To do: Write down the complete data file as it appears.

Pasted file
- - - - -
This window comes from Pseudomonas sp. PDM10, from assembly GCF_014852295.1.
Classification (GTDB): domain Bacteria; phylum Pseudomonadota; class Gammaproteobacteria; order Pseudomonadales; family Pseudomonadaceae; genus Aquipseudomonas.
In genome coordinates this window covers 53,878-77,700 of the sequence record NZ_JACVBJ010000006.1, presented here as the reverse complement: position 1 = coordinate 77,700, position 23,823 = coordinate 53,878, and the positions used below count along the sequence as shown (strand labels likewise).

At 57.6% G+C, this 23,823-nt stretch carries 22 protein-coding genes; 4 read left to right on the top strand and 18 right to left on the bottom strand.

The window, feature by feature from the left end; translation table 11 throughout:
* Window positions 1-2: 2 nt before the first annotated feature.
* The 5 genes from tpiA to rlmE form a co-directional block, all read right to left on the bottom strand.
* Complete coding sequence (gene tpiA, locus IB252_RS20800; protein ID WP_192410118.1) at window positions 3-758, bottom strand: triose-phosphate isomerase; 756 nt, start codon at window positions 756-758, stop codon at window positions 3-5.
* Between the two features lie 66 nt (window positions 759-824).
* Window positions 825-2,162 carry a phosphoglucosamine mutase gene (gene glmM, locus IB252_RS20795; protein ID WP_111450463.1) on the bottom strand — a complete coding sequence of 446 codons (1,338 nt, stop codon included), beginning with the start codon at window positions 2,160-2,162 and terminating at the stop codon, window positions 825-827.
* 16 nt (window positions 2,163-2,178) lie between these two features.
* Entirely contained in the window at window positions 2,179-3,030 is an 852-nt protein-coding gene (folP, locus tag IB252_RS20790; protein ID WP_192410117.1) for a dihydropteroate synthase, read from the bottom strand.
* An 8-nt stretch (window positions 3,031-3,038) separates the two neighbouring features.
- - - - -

This window comes from Pseudomonas sp. PDM10, from assembly GCF_014852295.1.
Classification (GTDB): domain Bacteria; phylum Pseudomonadota; class Gammaproteobacteria; order Pseudomonadales; family Pseudomonadaceae; genus Aquipseudomonas.
In genome coordinates this window covers 53,878-77,700 of the sequence record NZ_JACVBJ010000006.1, presented here as the reverse complement: position 1 = coordinate 77,700, position 23,823 = coordinate 53,878, and the positions used below count along the sequence as shown (strand labels likewise).

At 57.6% G+C, this 23,823-nt stretch carries 22 protein-coding genes; 4 read left to right on the top strand and 18 right to left on the bottom strand.

The window, feature by feature from the left end; translation table 11 throughout:
* Window positions 1-2: 2 nt before the first annotated feature.
* The 5 genes from tpiA to rlmE form a co-directional block, all read right to left on the bottom strand.
* Complete coding sequence (gene tpiA, locus IB252_RS20800; protein ID WP_192410118.1) at window positions 3-758, bottom strand: triose-phosphate isomerase; 756 nt, start codon at window positions 756-758, stop codon at window positions 3-5.
* Between the two features lie 66 nt (window positions 759-824).
* Window positions 825-2,162 carry a phosphoglucosamine mutase gene (gene glmM, locus IB252_RS20795; protein ID WP_111450463.1) on the bottom strand — a complete coding sequence of 446 codons (1,338 nt, stop codon included), beginning with the start codon at window positions 2,160-2,162 and terminating at the stop codon, window positions 825-827.
* 16 nt (window positions 2,163-2,178) lie between these two features.
* Entirely contained in the window at window positions 2,179-3,030 is an 852-nt protein-coding gene (folP, locus tag IB252_RS20790; protein ID WP_192410117.1) for a dihydropteroate synthase, read from the bottom strand.
* An 8-nt stretch (window positions 3,031-3,038) separates the two neighbouring features.